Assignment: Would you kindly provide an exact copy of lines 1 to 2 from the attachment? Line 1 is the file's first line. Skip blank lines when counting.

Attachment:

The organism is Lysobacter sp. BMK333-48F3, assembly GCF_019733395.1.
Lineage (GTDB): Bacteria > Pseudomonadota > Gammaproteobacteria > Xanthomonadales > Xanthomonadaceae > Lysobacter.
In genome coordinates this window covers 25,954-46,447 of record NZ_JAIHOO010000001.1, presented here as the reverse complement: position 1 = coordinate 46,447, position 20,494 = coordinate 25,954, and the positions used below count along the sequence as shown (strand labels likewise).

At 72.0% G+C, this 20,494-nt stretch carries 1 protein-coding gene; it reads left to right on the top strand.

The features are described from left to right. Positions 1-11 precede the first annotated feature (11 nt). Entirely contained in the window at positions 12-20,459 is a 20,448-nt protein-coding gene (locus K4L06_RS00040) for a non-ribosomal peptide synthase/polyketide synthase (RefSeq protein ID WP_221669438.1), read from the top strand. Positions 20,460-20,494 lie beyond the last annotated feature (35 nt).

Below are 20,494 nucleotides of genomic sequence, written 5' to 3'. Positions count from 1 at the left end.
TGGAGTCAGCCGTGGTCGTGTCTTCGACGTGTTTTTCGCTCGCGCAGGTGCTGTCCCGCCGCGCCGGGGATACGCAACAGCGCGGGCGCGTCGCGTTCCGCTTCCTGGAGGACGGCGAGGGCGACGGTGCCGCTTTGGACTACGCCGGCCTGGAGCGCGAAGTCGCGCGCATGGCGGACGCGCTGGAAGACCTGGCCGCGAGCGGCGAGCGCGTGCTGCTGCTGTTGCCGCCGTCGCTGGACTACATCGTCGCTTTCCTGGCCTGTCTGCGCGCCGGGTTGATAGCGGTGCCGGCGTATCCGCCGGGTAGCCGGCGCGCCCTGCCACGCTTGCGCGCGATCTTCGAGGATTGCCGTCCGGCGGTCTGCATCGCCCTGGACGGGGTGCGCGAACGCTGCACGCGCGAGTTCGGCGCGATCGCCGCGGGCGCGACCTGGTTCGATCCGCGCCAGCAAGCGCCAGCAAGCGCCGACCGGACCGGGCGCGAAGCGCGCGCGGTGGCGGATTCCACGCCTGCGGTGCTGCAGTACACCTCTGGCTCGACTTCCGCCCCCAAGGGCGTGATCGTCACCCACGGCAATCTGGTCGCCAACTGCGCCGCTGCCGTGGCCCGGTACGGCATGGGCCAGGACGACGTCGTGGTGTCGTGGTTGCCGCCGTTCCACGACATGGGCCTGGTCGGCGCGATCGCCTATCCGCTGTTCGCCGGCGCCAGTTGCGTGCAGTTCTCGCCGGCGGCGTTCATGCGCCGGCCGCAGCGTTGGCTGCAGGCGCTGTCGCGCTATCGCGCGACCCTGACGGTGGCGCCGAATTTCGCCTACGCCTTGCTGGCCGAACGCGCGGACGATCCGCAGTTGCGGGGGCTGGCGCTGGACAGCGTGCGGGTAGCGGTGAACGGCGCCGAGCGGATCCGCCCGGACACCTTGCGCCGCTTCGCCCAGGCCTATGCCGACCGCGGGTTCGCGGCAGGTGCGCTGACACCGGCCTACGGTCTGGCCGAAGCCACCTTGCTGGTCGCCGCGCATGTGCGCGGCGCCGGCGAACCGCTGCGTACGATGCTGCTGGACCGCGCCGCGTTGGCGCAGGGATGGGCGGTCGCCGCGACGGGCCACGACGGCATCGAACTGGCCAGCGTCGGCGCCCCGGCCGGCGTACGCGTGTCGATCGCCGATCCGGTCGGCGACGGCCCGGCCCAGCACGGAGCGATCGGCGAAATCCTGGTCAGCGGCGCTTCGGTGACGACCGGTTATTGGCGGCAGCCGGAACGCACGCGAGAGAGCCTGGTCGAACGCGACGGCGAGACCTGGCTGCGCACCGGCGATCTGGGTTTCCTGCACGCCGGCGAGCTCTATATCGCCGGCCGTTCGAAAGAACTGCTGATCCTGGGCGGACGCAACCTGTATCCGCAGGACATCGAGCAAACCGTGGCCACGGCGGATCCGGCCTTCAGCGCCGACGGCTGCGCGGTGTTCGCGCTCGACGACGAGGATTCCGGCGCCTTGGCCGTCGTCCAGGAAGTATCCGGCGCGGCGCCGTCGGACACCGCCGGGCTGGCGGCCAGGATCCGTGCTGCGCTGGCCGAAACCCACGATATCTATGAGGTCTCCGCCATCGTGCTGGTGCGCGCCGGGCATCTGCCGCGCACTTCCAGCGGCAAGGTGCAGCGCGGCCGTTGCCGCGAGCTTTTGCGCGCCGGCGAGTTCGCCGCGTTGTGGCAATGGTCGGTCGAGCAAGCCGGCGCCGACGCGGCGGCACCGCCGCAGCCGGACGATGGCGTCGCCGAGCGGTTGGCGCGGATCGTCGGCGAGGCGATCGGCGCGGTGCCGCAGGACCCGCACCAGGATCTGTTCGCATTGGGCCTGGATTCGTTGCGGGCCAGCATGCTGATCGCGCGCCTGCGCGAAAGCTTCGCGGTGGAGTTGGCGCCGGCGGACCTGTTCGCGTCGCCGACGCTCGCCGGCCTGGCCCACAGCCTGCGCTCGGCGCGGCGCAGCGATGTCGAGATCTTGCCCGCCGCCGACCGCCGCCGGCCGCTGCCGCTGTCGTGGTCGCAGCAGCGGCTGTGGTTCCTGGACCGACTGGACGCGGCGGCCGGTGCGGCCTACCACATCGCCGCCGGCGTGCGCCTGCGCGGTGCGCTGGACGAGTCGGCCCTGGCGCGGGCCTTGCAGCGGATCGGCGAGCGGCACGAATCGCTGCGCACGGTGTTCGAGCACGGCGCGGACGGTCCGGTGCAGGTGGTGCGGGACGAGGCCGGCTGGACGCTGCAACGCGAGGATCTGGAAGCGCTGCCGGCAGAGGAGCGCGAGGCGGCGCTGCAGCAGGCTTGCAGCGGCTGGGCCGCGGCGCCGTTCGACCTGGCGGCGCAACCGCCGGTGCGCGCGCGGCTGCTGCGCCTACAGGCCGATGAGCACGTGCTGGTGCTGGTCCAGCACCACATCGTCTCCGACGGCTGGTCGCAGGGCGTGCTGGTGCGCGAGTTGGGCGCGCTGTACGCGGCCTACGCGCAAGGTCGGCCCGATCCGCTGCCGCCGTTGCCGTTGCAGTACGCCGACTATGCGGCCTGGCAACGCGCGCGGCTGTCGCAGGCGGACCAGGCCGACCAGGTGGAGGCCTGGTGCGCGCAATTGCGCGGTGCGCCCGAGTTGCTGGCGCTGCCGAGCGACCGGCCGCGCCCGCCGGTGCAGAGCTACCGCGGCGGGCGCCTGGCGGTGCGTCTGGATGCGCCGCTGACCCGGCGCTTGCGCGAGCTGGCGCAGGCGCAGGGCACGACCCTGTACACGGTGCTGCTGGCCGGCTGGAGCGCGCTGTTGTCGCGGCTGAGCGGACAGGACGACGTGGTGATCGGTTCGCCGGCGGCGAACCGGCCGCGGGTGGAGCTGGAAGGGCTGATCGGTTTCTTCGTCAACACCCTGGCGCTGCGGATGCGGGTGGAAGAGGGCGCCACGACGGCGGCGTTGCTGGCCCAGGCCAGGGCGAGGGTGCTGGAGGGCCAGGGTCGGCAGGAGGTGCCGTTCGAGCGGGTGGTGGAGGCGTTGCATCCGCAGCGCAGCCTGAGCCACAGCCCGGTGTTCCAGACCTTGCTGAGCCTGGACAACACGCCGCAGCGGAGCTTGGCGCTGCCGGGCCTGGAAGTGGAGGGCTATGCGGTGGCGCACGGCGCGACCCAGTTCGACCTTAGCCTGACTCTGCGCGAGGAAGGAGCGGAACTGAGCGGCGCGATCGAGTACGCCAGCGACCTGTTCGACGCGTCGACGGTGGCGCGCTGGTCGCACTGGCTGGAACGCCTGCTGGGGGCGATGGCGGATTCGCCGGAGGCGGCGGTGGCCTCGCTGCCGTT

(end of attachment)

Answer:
The organism is Lysobacter sp. BMK333-48F3, assembly GCF_019733395.1.
Lineage (GTDB): Bacteria > Pseudomonadota > Gammaproteobacteria > Xanthomonadales > Xanthomonadaceae > Lysobacter.